Tin Can API arrived to deliver new features to augment the SCORM standard. Tin Can API or Experience API or xAPI (the terms are not used with complete interchangeability but it works for most scenarios) has many compelling features that make it worthy to be looked at.
- It allows you to deliver and track learning inside a non-browser, non-LMS application. SCORM courses need to work in the same browser setup as the LMS.
- Tin Can API allows to track a greater set of user interactions and behavior. While SCORM can track user behavior from within the course, Tin Can can potentially do it from a source outside the course as well.
- Tin Can API can track the data from different LMSs as well.
- Tin Can API provides a Learning Record Store (LRS) that captures data about individual learners.
Why do we need an alternative to Tin Can migration then?
Today, SCORM cloud reports 132,258 users of their system (https://scorm.com/wp-content/assets/scormstats/stats.php). This number, for just one website that allows uploading of SCORM packages is significant. The number of SCORM packages in use are still large. For all its great features, Tin Can does fall short of being adopted rapidly. The major reason for this is something very guessable. Cost.
Since SCORM is so widely used even now, the cost factor for organizations to migrate to something new is difficult to justify.
The alternatives to Tin Can migration are technologies that don’t implement new APIs or standards. These alternative options sit atop your existing infrastructure and enhance the power and reach of your SCORM content. There is not much tweaking you would need to do to utilize the benefits of such offerings. Such offerings include offline players and plugins, dashboards for tracking learners of different LMSs and more efficient tracking mechanisms. This may sound similar to what Tin Can does and it should. The difference lies in the fact that such systems are supposed to work with SCORM, with minimal change to what is already up and running.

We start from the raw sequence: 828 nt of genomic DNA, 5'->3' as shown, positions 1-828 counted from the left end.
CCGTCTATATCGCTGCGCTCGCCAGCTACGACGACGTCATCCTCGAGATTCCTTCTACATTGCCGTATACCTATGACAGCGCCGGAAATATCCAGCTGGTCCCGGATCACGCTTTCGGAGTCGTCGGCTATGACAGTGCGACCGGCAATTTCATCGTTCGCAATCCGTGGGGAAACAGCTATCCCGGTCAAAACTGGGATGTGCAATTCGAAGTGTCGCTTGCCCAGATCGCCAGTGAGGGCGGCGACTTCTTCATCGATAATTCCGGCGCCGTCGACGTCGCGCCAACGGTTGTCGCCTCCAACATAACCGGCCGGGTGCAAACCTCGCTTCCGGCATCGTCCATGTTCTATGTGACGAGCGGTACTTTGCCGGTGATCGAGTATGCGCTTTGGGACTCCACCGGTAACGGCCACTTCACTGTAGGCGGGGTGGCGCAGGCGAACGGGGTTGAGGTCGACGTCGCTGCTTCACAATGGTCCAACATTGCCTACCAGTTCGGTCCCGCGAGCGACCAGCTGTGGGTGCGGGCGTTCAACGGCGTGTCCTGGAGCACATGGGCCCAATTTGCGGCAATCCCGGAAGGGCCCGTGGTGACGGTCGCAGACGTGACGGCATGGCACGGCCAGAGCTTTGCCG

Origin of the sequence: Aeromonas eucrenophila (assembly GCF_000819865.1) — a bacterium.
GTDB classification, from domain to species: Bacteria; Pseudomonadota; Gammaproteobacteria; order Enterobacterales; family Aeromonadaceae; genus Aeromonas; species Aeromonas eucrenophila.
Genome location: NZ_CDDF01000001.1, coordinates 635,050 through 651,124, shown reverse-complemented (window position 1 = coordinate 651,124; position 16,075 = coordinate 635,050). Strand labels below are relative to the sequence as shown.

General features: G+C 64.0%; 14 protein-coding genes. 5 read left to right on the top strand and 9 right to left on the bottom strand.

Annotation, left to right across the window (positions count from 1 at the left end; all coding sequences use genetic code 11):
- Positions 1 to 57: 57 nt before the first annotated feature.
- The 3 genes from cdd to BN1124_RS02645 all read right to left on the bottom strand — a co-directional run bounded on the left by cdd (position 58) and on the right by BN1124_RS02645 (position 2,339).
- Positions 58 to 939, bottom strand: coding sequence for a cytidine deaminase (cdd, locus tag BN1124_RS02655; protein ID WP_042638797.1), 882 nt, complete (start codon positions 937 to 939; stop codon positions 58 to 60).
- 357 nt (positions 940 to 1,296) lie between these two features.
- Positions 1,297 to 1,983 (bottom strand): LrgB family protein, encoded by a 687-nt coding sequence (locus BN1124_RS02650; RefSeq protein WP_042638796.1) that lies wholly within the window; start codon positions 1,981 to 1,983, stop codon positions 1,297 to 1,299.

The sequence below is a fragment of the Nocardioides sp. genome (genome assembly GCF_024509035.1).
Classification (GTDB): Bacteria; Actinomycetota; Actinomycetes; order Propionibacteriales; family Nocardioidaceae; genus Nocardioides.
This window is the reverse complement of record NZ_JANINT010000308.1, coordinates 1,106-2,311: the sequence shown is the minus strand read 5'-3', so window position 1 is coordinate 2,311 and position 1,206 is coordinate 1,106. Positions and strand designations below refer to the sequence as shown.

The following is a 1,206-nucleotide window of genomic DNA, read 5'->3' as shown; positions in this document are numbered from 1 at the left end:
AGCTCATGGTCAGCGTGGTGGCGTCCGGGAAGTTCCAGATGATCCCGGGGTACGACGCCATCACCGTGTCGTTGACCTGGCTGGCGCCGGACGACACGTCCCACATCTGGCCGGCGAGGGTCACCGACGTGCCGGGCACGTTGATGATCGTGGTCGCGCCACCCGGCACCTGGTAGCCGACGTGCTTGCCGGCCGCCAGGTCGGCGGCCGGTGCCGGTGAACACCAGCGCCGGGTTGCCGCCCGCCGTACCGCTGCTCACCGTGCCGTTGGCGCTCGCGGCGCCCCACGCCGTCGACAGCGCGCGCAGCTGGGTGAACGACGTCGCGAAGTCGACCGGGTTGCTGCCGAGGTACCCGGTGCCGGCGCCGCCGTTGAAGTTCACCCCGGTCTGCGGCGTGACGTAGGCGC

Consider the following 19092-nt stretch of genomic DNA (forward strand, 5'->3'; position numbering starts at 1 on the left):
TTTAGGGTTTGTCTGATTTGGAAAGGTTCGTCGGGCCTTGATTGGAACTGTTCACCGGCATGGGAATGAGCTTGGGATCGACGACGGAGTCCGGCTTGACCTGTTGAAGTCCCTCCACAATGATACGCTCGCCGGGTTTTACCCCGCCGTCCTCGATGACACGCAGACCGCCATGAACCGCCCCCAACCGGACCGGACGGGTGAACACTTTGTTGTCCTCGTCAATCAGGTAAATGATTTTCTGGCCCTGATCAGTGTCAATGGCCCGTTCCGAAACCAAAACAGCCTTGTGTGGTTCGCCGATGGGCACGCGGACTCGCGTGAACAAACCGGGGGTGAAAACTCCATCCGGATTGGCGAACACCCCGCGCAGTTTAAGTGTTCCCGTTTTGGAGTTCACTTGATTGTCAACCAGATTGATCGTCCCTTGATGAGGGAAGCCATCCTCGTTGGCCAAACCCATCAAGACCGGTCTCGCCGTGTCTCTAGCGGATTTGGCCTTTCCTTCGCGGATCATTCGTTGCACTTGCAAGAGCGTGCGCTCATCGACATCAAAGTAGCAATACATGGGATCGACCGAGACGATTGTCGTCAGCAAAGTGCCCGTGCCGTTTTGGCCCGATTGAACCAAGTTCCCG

An example of this alternative system is the e-Zest’s SCORM Offline Player. This offline player also comes equipped with visualization features and a combined, query-able record store. The SCORM Offline Player set of technologies support multiple platforms for the offline consumption of courses. They also feature a technical design done to support the download of a course, in a pause-resume format and track the regular SCORM learner offline. This solution has also successfully fit into many e-learning ecosystems and proved why technologies like these could be a better alternative to Tin Can.
Such technologies are never in direct competition with SCORM or its functionalities. Hence there is no discussion around say e-Zest’s SCORM Offline Player versus SCORM. Such a discussion won’t make any sense to begin with as the objective for these technologies is always to support and enhance what SCORM already does.
The changing paradigms in e-learning due to the advent of mobile and experiential, bite-sized learning is going to bring further innovation in these technologies and it will only foster better quality and design in e-learning technology.